McGraw: All about the bounce-back as Hoyer's Cubs open spring training

  • Chicago Cubs general manager Jed Hoyer talks on the phone during team's baseball practice at Wrigley Field in Chicago, Wednesday, July 8, 2020.

    Chicago Cubs general manager Jed Hoyer talks on the phone during team's baseball practice at Wrigley Field in Chicago, Wednesday, July 8, 2020. Associated Press

Updated 2/16/2021 6:19 PM

During a start of spring training Zoom call with reporters Tuesday, the moment someone mentioned the name Theo Epstein, manager David Ross was ready with a loud, "Who?"

Yes, it's a new era for the Cubs as chief architect Theo Epstein moved on to a job with MLB. But plenty of things are still the same, mainly the leftover World Series nucleus of Kris Bryant, Anthony Rizzo, Javy Baez, Willson Contreras, Kyle Hendricks and now Jake Arrieta, back after a three-year absence.


Here's a rundown of some of the basics as the Cubs open 2021 spring training in Mesa, Ariz.

A rotation without Darvish

President of basketball operations Jed Hoyer painted this underwhelming assessment of the Cubs pitchers:

"This staff, certainly we're not going to be lighting up radar guns," Hoyer said. "I think we're running a little bit counter to some of the trends in Major League Baseball. But what I do feel really strongly is this is a group of pitchers, I think they do a lot of things really well and things that our pitching infrastructure has been able to see real results with in the past."

The Cubs created a new stat description -- "pitchability" -- to suggest this group of relative soft-tossers can do well based on a combination of throwing the right pitches in the right spots at timely moments. Contreras' improved pitch-framing is also part of the equation, supposedly.

As it stands today, the rotation will likely include Hendricks, Zach Davies, Alec Mills, Adbert Alzolay and Arrieta, although guys like Trevor Williams and Kohl Stewart could be factors. Ross was asked if a six-man rotation is possible.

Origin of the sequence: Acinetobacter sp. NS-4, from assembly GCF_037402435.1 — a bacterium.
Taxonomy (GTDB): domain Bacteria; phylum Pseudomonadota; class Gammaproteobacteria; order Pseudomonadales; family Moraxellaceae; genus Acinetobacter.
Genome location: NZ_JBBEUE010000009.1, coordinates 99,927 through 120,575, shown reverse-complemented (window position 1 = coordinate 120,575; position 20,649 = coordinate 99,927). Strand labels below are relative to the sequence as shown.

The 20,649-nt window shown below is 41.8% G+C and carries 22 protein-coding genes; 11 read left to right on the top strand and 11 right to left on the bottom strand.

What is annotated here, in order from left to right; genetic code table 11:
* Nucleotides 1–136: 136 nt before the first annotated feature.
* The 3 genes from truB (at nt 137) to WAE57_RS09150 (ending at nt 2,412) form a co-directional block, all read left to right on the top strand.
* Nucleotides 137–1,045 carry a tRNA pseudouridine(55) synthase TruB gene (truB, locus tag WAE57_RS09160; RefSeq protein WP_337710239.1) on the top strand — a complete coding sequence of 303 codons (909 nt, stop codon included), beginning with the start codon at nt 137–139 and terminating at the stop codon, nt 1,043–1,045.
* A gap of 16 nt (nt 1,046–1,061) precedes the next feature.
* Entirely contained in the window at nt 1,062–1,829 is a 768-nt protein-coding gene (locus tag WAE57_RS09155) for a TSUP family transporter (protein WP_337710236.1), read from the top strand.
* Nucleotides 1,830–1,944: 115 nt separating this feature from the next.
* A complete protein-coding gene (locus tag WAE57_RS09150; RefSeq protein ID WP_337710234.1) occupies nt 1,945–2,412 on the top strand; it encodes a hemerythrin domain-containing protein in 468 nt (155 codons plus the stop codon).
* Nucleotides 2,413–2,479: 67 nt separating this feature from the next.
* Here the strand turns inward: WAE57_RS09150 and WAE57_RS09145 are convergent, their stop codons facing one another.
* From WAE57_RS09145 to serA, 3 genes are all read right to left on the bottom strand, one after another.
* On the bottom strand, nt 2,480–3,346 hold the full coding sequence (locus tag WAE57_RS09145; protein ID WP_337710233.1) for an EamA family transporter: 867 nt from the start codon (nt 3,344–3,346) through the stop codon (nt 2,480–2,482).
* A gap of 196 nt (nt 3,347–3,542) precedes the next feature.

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"No, I don't think that's where we're looking," Ross said. "We've got a lot of flexibility of some guys that can be swing men and fill different roles for us. If you do go that route, you shorten the bullpen a guy and those guys have to be really stretched out for that to happen."

Monster years ahead?

Here's a suitable theme for the 2021 Cubs: They won the NL Central last year with all their key hitters having horrible seasons, so imagine what's possible if they return to form.

"If they get their numbers offensively, we're going to be monsters, I think," Ross said. "I know these guys know how to win. That's all they've really done since they've been here. Maybe not to the level of their expectations, but they're still winners. (Last year) to me speaks volumes about the defense and little things that they do well to find a way to win a game."

Ross said he still pictures center fielder Ian Happ as the leadoff man. There are really no lineup changes to speak of beyond former Dodger Joc Pederson stepping in as the primary left fielder.


Ross mentioned he thinks the Cubs did a nice job of adding depth in recent weeks. Presumably that means backup catcher Austin Romine, who spent eight years with the Yankees; and the pending addition of outfielder Jake Marisnick, who saw action in 23 playoff games with Houston.

Bryant, Rizzo and Baez are all headed into the final year of their contracts, so expect that to be a popular storyline until they're either re-signed or headed out of town.

"Rossy and I have spent a ton of time over the course of the winter talking about how we can get this group back to where they belong," Hoyer said.

Will there be more moves?

Hoyer suggested an addition to the bullpen is on the way. But otherwise -- no, not really. There's no imminent Bryant-to-Mets trade, according to the Cubs' front-office boss.

"I'm expecting that for the most part, this is going to be the group we open up against Pittsburgh (on April 1) with," Hoyer said. "I would say that we were involved in a lot of rumors this year, some were just completely inaccurate and I would say some were just sort of exaggerated, the seriousness of those discussions.

"Certainly teams called us and we had discussions. Right now things are quiet and they have been for some time."

Hoyer gave a couple of notes on relief pitchers. Kyle Ryan will likely begin spring training on the COVID list, while Rowan Wick is still working his way through an injury.


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